If you started work on a game before Nov. 1, that game does not qualify for ParserComp.

Games can be previously released, as long as they were written in the window
If you write a game for a different event, or release your game in advance, that’s just fine. You could participate in the New Year’s SpeedIF, for example, and then put your game in ParserComp. (However, no writing can be done before November 1, so IntroComp games would be disqualified.)

Three games per author maximum
One game per author is recommended, but if you get really inspired, that’s okay. Just don’t get too carried away.

A first draft must be submitted by February 1, 2015
The first draft must include a walkthrough that demonstrates the game can be played and finished. Only games that have a first draft in by February 1, 2015 will be eligible to participate in ParserComp.

A final draft must be submitted by February 14, 2015
The purpose of the polish window is to allow time for betatesting, bug fixing, etc. However, your first submitted draft can be your final draft if you don’t have any changes.

Authors may only discuss their own games during the voting window
Talking about your own game is okay, but don’t talk about other people’s games.

Discussing the competition is okay, but canvassing for votes is not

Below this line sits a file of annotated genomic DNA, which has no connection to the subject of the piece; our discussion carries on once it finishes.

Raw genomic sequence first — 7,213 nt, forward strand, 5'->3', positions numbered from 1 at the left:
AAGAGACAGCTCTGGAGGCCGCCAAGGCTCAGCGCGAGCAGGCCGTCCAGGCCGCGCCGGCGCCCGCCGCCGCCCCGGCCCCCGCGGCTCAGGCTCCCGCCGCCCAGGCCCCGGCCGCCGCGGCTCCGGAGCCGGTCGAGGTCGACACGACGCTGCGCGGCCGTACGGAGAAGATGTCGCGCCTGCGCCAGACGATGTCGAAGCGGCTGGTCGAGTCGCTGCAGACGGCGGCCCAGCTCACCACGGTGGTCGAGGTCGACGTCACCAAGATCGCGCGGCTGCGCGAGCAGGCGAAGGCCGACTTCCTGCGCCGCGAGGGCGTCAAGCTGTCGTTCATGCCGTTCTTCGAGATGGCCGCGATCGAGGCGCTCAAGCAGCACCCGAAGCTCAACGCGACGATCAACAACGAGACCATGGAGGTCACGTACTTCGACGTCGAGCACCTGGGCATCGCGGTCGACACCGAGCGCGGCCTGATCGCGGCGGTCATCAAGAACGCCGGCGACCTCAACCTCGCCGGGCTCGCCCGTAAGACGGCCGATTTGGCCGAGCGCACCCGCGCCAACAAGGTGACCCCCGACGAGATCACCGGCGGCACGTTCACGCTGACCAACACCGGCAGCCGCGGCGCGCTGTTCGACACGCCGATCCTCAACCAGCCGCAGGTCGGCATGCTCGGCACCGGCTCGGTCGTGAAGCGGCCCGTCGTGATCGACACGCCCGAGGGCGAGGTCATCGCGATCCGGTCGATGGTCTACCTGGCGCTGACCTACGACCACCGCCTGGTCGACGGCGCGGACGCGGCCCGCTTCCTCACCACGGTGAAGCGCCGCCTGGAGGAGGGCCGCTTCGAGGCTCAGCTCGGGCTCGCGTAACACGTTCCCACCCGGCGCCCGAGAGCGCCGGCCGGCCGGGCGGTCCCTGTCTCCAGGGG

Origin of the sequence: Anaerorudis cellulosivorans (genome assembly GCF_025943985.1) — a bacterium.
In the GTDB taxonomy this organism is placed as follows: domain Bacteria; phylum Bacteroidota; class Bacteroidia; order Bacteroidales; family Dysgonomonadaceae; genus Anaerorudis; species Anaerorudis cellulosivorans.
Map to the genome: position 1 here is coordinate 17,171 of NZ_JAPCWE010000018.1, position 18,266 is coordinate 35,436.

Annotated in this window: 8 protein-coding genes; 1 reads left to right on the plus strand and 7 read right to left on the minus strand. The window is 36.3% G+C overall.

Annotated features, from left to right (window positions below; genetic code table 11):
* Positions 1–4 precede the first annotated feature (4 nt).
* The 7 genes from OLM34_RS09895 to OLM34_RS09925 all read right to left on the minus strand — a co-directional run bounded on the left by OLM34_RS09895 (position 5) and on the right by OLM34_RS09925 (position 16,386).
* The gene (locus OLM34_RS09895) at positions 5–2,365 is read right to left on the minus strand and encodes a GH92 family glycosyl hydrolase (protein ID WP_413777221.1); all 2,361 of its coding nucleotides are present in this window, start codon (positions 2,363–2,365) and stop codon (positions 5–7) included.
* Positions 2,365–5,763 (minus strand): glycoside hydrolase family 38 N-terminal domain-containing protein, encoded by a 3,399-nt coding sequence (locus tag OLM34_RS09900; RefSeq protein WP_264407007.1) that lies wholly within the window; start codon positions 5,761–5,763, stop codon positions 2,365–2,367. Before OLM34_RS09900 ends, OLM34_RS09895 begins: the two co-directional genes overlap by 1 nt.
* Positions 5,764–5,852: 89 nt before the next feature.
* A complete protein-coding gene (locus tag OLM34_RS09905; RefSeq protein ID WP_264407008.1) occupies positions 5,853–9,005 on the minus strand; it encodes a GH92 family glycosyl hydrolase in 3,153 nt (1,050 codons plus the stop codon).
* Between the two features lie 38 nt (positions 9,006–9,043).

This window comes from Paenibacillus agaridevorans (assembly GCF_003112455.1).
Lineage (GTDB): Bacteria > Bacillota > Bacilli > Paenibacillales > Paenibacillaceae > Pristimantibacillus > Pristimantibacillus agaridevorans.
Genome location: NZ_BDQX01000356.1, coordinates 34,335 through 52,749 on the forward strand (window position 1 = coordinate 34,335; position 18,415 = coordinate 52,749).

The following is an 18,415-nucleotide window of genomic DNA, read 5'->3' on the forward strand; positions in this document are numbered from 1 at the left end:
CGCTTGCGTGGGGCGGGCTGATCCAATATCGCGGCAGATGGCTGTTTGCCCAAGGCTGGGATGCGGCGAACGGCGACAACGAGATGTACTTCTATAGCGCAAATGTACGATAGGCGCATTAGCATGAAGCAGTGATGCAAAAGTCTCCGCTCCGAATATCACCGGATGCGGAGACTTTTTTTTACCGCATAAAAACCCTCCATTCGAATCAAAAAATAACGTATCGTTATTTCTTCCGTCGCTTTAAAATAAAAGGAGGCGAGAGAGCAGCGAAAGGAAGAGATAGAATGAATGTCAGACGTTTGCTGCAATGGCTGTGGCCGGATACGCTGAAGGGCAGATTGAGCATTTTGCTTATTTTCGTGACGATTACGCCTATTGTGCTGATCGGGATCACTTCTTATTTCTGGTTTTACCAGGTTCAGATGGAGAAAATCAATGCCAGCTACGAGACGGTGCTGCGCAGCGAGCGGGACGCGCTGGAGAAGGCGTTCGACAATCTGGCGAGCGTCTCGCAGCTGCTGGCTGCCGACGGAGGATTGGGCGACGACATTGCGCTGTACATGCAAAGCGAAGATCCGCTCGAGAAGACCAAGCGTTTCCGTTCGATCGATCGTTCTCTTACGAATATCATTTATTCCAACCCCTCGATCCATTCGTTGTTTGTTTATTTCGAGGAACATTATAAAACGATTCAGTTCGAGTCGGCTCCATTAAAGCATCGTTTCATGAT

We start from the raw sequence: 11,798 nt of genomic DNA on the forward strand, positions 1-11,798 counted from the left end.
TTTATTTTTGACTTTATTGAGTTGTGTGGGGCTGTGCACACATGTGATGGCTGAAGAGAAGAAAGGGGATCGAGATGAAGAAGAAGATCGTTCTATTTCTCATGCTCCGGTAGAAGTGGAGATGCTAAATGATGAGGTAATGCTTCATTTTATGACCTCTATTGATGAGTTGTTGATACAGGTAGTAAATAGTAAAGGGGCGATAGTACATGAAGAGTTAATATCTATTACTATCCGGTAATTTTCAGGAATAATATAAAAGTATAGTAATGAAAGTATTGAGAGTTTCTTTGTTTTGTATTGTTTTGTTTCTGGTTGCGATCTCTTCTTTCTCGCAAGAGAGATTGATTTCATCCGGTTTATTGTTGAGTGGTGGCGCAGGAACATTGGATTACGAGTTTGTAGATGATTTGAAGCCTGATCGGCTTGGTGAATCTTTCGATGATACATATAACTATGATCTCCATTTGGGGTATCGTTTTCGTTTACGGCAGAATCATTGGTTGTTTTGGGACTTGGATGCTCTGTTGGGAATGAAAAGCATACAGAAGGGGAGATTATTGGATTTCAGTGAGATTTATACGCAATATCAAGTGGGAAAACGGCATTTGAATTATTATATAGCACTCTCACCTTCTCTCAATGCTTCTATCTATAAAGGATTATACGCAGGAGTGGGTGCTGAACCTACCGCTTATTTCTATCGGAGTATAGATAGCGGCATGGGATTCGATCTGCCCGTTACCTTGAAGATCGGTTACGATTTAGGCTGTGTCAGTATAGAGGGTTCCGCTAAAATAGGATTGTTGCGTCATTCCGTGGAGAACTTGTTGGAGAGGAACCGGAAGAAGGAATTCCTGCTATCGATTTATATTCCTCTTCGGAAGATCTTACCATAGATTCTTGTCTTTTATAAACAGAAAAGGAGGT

Stay classy.

Judging ParserComp

Open judging
Anyone who isn’t participating can judge the games. A judging link will be provided when the games are released in February.

Judges must play at least half the games
This helps ensure a level playing field.

Games will receive scores in 6 categories
Judges will score each game 1-5 or N/A in the following categories:

  • Writing – Is the game’s prose well-written?
  • Story – Is the game’s story interesting and enjoyable?
  • Puzzles – Does the game have puzzles? If so, are they well-designed?
  • Use of Theme – Did the game make use of the ParserComp theme? If so, was the theme integrated well?
  • Technical – Is the game polished or buggy? Did the game do anything unusual or noteworthy with the parser format?
  • Overall – What is your overall opinion of the game? Would you recommend it to other people?